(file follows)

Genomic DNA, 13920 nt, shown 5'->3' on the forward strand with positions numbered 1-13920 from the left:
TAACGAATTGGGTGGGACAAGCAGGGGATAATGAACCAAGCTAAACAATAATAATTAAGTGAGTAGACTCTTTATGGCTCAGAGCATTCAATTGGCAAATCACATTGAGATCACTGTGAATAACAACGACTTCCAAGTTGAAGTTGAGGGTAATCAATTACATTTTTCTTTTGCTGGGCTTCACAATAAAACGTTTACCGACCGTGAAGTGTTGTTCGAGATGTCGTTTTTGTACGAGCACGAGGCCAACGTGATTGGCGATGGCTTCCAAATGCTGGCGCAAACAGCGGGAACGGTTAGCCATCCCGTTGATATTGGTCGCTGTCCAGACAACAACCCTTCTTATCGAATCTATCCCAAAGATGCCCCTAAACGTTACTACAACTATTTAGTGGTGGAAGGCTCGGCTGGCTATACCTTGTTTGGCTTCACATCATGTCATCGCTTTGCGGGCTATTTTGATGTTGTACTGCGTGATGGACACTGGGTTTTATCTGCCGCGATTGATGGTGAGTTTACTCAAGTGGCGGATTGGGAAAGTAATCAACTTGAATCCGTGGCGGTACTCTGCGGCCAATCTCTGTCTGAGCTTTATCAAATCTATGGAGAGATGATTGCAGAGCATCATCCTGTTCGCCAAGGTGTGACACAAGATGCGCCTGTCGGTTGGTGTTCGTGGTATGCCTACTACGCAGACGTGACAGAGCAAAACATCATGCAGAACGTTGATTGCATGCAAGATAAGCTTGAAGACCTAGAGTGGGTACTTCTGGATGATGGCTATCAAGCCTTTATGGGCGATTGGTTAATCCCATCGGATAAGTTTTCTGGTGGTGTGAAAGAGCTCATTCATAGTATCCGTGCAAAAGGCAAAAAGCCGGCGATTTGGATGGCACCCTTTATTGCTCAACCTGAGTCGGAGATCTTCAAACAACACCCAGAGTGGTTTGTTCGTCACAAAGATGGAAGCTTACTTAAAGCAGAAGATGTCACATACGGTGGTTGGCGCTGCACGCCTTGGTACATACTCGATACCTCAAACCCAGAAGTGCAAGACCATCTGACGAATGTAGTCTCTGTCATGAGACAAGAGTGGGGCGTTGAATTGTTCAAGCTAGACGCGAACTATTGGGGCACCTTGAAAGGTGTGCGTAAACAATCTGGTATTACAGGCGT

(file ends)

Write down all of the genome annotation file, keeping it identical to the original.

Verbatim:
Genomic DNA, 13920 nt, shown 5'->3' on the forward strand with positions numbered 1-13920 from the left:
TAACGAATTGGGTGGGACAAGCAGGGGATAATGAACCAAGCTAAACAATAATAATTAAGTGAGTAGACTCTTTATGGCTCAGAGCATTCAATTGGCAAATCACATTGAGATCACTGTGAATAACAACGACTTCCAAGTTGAAGTTGAGGGTAATCAATTACATTTTTCTTTTGCTGGGCTTCACAATAAAACGTTTACCGACCGTGAAGTGTTGTTCGAGATGTCGTTTTTGTACGAGCACGAGGCCAACGTGATTGGCGATGGCTTCCAAATGCTGGCGCAAACAGCGGGAACGGTTAGCCATCCCGTTGATATTGGTCGCTGTCCAGACAACAACCCTTCTTATCGAATCTATCCCAAAGATGCCCCTAAACGTTACTACAACTATTTAGTGGTGGAAGGCTCGGCTGGCTATACCTTGTTTGGCTTCACATCATGTCATCGCTTTGCGGGCTATTTTGATGTTGTACTGCGTGATGGACACTGGGTTTTATCTGCCGCGATTGATGGTGAGTTTACTCAAGTGGCGGATTGGGAAAGTAATCAACTTGAATCCGTGGCGGTACTCTGCGGCCAATCTCTGTCTGAGCTTTATCAAATCTATGGAGAGATGATTGCAGAGCATCATCCTGTTCGCCAAGGTGTGACACAAGATGCGCCTGTCGGTTGGTGTTCGTGGTATGCCTACTACGCAGACGTGACAGAGCAAAACATCATGCAGAACGTTGATTGCATGCAAGATAAGCTTGAAGACCTAGAGTGGGTACTTCTGGATGATGGCTATCAAGCCTTTATGGGCGATTGGTTAATCCCATCGGATAAGTTTTCTGGTGGTGTGAAAGAGCTCATTCATAGTATCCGTGCAAAAGGCAAAAAGCCGGCGATTTGGATGGCACCCTTTATTGCTCAACCTGAGTCGGAGATCTTCAAACAACACCCAGAGTGGTTTGTTCGTCACAAAGATGGAAGCTTACTTAAAGCAGAAGATGTCACATACGGTGGTTGGCGCTGCACGCCTTGGTACATACTCGATACCTCAAACCCAGAAGTGCAAGACCATCTGACGAATGTAGTCTCTGTCATGAGACAAGAGTGGGGCGTTGAATTGTTCAAGCTAGACGCGAACTATTGGGGCACCTTGAAAGGTGTGCGTAAACAATCTGGTATTACAGGCGT